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Charm++ Tutorial Parallel Programming Laboratory, UIUC 1 Charm++ Tutorial Parallel Programming Laboratory, UIUC 1

Overview n Introduction – Virtualization – Data Driven Execution in Charm++ – Object-based Parallelization Overview n Introduction – Virtualization – Data Driven Execution in Charm++ – Object-based Parallelization n Charm++ features with simple examples – – – Chares and Chare Arrays Parameter Marshalling Structured Dagger Construct Load Balancing Tools – Projections – Live. Viz 2

Technical Approach Seek optimal division of labor between “system” and programmer Decomposition done by Technical Approach Seek optimal division of labor between “system” and programmer Decomposition done by programmer, everything else automated Automation Decomposition Mapping Charm++ Scheduling Specialization 3

Object - based Parallelization User is only concerned with interaction between objects System implementation Object - based Parallelization User is only concerned with interaction between objects System implementation User View 4

Virtualization: Object-based Decomposition n Divide the computation into a large number of pieces – Virtualization: Object-based Decomposition n Divide the computation into a large number of pieces – Independent of number of processors – Typically larger than number of processors n Let the system map objects to processors 5

Chares – Concurrent Objects Can be dynamically created on any available processor n Can Chares – Concurrent Objects Can be dynamically created on any available processor n Can be accessed from remote processors n Send messages to each other asynchronously n Contain “entry methods” n 6

“Hello World!”. ci file mainmodule hello { mainchare mymain { entry mymain(); }; }; “Hello World!”. ci file mainmodule hello { mainchare mymain { entry mymain(); }; }; Generates hello. decl. h hello. def. h #include “hello. decl. h” class mymain : public CBase_mymain{ public: mymain(int argc, char **argv) { ckout <<“Hello World” <

Compile and run the program Compiling • charmc <options> <source file> • -o, -g, Compile and run the program Compiling • charmc • -o, -g, -language, -module, -tracemode pgm: pgm. ci pgm. h pgm. C charmc pgm. ci charmc pgm. c charmc –o pgm. o –language charm++ To run a CHARM++ program named ``pgm'' on four processors, type: charmrun pgm +p 4 Nodelist file (for network architecture) • list of machines to run the program • host 8

Data Driven Execution in Charm++ Ck. Exit() x Objects y y->f() ? ? Scheduler Data Driven Execution in Charm++ Ck. Exit() x Objects y y->f() ? ? Scheduler Message Q 9

Charm++ solution: proxy classes n Proxy class generated for each chare class – For Charm++ solution: proxy classes n Proxy class generated for each chare class – For instance, CProxy_Y is the proxy class generated for chare class Y. – Proxy objects know where the real object is – Methods invoked on this object simply put the data in an “envelope” and send it out to the destination n Given a proxy p, you can invoke methods – p. method(msg); 10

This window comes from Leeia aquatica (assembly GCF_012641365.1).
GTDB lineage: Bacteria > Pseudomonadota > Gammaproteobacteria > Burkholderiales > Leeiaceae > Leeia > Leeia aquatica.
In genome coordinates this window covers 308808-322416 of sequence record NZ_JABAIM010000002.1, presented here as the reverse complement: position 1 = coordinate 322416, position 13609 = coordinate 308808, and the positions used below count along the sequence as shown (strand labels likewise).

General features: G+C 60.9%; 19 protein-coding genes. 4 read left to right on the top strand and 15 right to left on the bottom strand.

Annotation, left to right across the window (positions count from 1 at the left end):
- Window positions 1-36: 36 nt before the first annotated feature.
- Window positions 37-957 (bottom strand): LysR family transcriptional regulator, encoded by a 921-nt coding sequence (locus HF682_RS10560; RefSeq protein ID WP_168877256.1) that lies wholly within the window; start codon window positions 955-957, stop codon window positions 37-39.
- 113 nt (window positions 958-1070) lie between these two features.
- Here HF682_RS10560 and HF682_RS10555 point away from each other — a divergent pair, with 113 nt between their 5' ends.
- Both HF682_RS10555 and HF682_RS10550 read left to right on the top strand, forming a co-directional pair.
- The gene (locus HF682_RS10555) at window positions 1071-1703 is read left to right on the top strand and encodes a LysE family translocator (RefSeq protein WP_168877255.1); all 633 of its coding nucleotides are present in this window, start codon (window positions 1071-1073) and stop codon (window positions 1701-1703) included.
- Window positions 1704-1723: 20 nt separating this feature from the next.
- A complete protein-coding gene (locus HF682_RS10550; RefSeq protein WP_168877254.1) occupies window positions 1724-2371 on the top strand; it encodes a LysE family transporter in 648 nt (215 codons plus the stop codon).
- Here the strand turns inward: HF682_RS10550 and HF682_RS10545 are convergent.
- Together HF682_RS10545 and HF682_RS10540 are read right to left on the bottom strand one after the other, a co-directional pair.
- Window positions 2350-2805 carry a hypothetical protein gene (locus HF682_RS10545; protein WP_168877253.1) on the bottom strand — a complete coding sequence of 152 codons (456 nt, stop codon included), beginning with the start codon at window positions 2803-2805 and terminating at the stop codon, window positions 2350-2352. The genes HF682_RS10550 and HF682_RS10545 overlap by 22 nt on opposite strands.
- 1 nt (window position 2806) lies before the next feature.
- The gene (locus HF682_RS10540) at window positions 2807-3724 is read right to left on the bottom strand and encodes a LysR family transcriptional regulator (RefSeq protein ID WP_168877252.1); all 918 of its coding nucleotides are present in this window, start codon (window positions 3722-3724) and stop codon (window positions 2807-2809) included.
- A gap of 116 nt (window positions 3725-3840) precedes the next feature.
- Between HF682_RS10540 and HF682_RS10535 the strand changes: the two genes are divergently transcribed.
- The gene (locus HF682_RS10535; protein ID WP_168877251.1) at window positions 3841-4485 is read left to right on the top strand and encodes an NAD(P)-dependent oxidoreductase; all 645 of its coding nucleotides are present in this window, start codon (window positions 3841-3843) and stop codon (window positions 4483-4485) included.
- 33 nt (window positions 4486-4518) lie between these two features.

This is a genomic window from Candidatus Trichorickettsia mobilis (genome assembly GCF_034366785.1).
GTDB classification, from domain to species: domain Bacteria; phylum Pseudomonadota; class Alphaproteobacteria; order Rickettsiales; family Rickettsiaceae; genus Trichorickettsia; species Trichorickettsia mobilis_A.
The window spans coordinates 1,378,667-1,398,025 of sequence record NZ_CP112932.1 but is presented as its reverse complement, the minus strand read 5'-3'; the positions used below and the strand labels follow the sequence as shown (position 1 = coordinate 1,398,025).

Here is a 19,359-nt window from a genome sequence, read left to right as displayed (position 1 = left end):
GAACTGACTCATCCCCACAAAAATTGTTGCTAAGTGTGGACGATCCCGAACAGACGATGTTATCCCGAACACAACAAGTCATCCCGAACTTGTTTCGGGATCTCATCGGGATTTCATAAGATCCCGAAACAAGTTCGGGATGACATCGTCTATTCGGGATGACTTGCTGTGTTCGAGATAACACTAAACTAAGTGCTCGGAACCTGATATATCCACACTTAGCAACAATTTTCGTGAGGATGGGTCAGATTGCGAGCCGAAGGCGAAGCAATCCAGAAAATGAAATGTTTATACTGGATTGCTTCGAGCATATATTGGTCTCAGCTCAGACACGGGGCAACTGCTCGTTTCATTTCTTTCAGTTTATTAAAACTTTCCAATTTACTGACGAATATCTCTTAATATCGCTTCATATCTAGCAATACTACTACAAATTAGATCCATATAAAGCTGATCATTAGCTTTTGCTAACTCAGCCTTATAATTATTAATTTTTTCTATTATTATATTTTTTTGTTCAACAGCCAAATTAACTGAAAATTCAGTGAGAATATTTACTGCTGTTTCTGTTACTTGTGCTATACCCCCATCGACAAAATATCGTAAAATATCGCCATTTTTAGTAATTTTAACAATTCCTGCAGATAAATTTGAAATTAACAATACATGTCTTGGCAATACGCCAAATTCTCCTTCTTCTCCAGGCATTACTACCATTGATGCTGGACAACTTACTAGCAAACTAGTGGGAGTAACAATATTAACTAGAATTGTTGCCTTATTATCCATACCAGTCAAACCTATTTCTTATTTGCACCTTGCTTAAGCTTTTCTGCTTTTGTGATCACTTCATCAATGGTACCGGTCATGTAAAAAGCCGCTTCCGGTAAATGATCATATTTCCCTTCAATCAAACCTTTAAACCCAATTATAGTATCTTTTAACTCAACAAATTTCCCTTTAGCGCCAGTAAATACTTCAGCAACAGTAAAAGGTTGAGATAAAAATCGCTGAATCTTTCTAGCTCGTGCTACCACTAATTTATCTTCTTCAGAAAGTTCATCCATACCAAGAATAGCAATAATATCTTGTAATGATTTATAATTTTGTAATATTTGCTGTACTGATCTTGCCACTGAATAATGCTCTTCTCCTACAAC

Ring program • Array of Objects of the same kind • Each one communicates Ring program • Array of Objects of the same kind • Each one communicates with the next one • Individual chares – cumbersome and not practical A collection of chares, –with a single global name for the collection –each member addressed by an index –Mapping of element objects to processors handled by the system 11

Chare Arrays A[0] A[1] A[2] A[3] A[. . ] User’s view System view A[0] Chare Arrays A[0] A[1] A[2] A[3] A[. . ] User’s view System view A[0] A[1] 12

Array Hello mainmodule m { class Hello : public CBase_Hello { readonly CProxy_mymain. Proxy; Array Hello mainmodule m { class Hello : public CBase_Hello { readonly CProxy_mymain. Proxy; public: mainchare mymain{ …. } Hello(Ck. Migrate. Message *m){} array [1 D] Hello { entry Hello(void); Hello(); entry void say. Hi(int Hi. No); void say. Hi(int hi. No); }; }; }; Class Declaration (. ci) file int n. Elements=4; In mymain: : main. Proxy = this. Proxy; mymain() CProxy_Hello p = CProxy_Hello: : ck. New(n. Elements); //Have element 0 say “hi” p[0]. say. Hi(12345); p. Say. Hi(…) 13

Array Hello Element index void Hello: : say. Hi(int hi. No) { ckout << Array Hello Element index void Hello: : say. Hi(int hi. No) { ckout << hi. No <<"from element" << this. Index << endl; if (this. Index < n. Elements-1) Array //Pass the hello on: Proxy this. Proxy[this. Index+1]. say. Hi(hi. No+1); else //We've been around once-- we're done. main. Proxy. done(); void mymain: : done(void){ } Ck. Exit(); } Read-only 14

Sorting numbers n n n Sort n integers in increasing order. Create n chares, Sorting numbers n n n Sort n integers in increasing order. Create n chares, each keeping one number. In every odd iteration chares numbered 2 i swaps with chare 2 i+1 if required. In every even iteration chares 2 i swaps with chare 2 i-1 if required. After each iteration all chares report to the mainchare. After everybody reports mainchares signals next iteration. Sorting completes in n iterations. Even round: Odd round: 15

Array Sort class sort : public CBase_sort{ mainmodule sort{ readonly CProxy_my. Main main. Proxy; Array Sort class sort : public CBase_sort{ mainmodule sort{ readonly CProxy_my. Main main. Proxy; private: readonly int n. Elements; sort. h int my. Value; sort. ci public: mainchare my. Main { sort() ; entry my. Main(Ck. Arg. Msg *m); entry void swapdone(void); sort(Ck. Migrate. Message *m); }; void set. Value(int number); array [1 D] sort{ void swap(int round_no); entry sort(void); void swap. Receive(int from_index, int value) entry void set. Value(int myvalue); entry void swap(int round_no); }; swapcount=0; entry void swap. Receive(int from_index, int value); rounds. Done=0; }; my. Main: : my. Main() main. Proxy = thishandle; }; CProxy_sort arr = CProxy_sort: : ck. New(n. Elements); for(int i=0; i